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The Tinker Tour Visits Post

Adrianna Alvarez
News Editor

One of the most influential advocates of free speech, Mary Beth Tinker came to LIU Post on Monday, Sept. 23! Tinker and Mike Hiestand, a First Amendment attorney with the Student Press Law Center, came to Post to discuss her landmark case, Tinker V. Des Moines School District, and to remind students how to use the First Amendment, and to let them know of their rights while in school.

Tinker’s speech took the audience back in time. Students listened as she recalled her life changing moment. In 1965, Tinker and her little sister watched pictures of the Vietnam War on the news. “We would see these images of huts on fire, children running from their huts. The body bags on the ground. Every night we would watch this, we were getting more and more upset.”

Tinker, her brother, and some of their friends decided to do something to express how sad they were about the war and the lives lost. Tinker and her friends agreed to wear black armbands with peace signs on them to school. Tinker was warned by school officials not to wear the armband. Although she described herself as very shy, and not the type to speak up, she attended school with the armband anyway. Tinker was asked to remove the armband and was suspended. Tinker’s case went all the way to the United States Supreme Court. In 1969, in a 7-2 decision, the court ruled that students had a right to wear the armband. Justice Abe Fortas emphasized that faculty and students have First Amendment rights. “It can hardly be argued that students or teachers shed their constitutional rights to freedom of speech or expression at the schoolhouse gate,” said Justice Fortas.

Students found Tinker’s story to be inspiring. “She knew before going to school that wearing that armband would get her in trouble, and she didn’t let that stop her because she was doing what was right and standing up for what she believes in. That’s really inspiring because not many people our age are passionate about [things], which is not good,” said Lauren Malesky, a sophomore Political Science major. Kristen Costa, a sophomore English Education major, agreed with Malesky stating, “I like that they didn’t want her to wear the armband and she did it anyway. She knew that there would be consequences.”

Tinker and Hiestand want students to know that being able to express yourself freely in schools is still an issue today. Just a few weeks ago, a 25-year-old college student was handing out copies of the United States Constitution on his campus in Modesto, California. An officer approached the student and told him he could only distribute in a “designated free-speech area” that must be reserved in advance. The student was forced to stop handing out copies of the Constitution, on Constitution Day (Sept. 17). According to Fox Nation, “one in six of America’s 400 largest and most prestigious colleges have ‘free speech zones,’ limiting where speech can take place.”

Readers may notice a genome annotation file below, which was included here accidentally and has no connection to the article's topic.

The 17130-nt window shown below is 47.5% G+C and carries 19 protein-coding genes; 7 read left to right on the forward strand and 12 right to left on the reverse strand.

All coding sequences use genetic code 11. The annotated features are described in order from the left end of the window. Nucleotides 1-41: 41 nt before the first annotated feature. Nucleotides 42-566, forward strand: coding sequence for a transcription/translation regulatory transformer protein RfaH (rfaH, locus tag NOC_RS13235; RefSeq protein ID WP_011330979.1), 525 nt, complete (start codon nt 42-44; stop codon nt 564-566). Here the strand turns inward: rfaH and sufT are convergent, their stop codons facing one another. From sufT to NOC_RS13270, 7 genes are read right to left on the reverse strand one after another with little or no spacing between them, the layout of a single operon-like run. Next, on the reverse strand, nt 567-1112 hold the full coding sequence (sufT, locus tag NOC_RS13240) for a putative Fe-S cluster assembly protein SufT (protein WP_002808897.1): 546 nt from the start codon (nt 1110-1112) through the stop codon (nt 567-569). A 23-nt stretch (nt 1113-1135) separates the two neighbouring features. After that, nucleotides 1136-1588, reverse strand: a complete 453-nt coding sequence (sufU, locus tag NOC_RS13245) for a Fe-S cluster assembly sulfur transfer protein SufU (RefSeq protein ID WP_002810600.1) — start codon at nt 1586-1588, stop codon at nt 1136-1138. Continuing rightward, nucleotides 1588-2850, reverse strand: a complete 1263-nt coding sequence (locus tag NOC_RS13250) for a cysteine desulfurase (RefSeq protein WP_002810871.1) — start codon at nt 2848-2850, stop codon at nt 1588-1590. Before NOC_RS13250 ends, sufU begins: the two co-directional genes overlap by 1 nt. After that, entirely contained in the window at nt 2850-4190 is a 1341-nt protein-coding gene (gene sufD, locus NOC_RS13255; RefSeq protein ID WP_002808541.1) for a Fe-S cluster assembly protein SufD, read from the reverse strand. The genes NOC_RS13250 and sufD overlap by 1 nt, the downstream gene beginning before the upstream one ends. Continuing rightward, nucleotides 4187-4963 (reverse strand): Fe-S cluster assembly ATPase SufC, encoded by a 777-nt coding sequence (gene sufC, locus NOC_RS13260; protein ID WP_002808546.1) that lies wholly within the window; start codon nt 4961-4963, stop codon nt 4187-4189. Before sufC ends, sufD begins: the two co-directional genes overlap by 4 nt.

Recently, two middle school students in Pennsylvania, were suspended for wearing their “I (heart) Boobies” bracelets to promote breast cancer awareness. The case went to the federal appeals court, which ruled in favor of the students’ First Amendment right to wear the bracelets.

“It’s important to remember that Mary Beth’s case is written on paper, laws are written on paper, they’re not carved in stone, and they can change. We’re seeing a lot of that these days. That’s part of the reason we’re on tour. Just to remind students, you have the right, it’s time to use it,” said Hiestand. Social media is one of the most powerful ways to get a message out to the public. Hiestand spoke about the power that students have right in the palm of their hand. If you can’t express yourself at school, use social media. Students have the right to voice their concerns about an institution that they are consumers of. “It’s time in 2013 to use those rights, take advantage of these new speech tools that are available out there.”

Tinker said that she could never have imagined at 13-years old, that her case would have become so meaningful. “I grew up and I became a nurse, and I slowly started realizing how important this case was, and what an important landmark it was for students’ rights. One of my tip offs of how important it was is when I saw my case in my nursing textbook, when I was in nursing school,” said Tinker.

Tinker spoke about the importance of raising your voice. If someone is afraid to stand up to something alone, look for others who believe in the same cause as you. Tinker encourages students to use their voice to help the world grow and become a better place. “Rights are like your muscles, if you don’t use them, you could lose them. If you know your rights and use them, it keeps our democracy alive, and it keeps your ability to express yourself alive, and your creativity alive and your power alive too,” Tinker stated.

The Tinker Tour has just launched and will continue to visit schools around the country this fall. For more information about the Tinker Tour, visit

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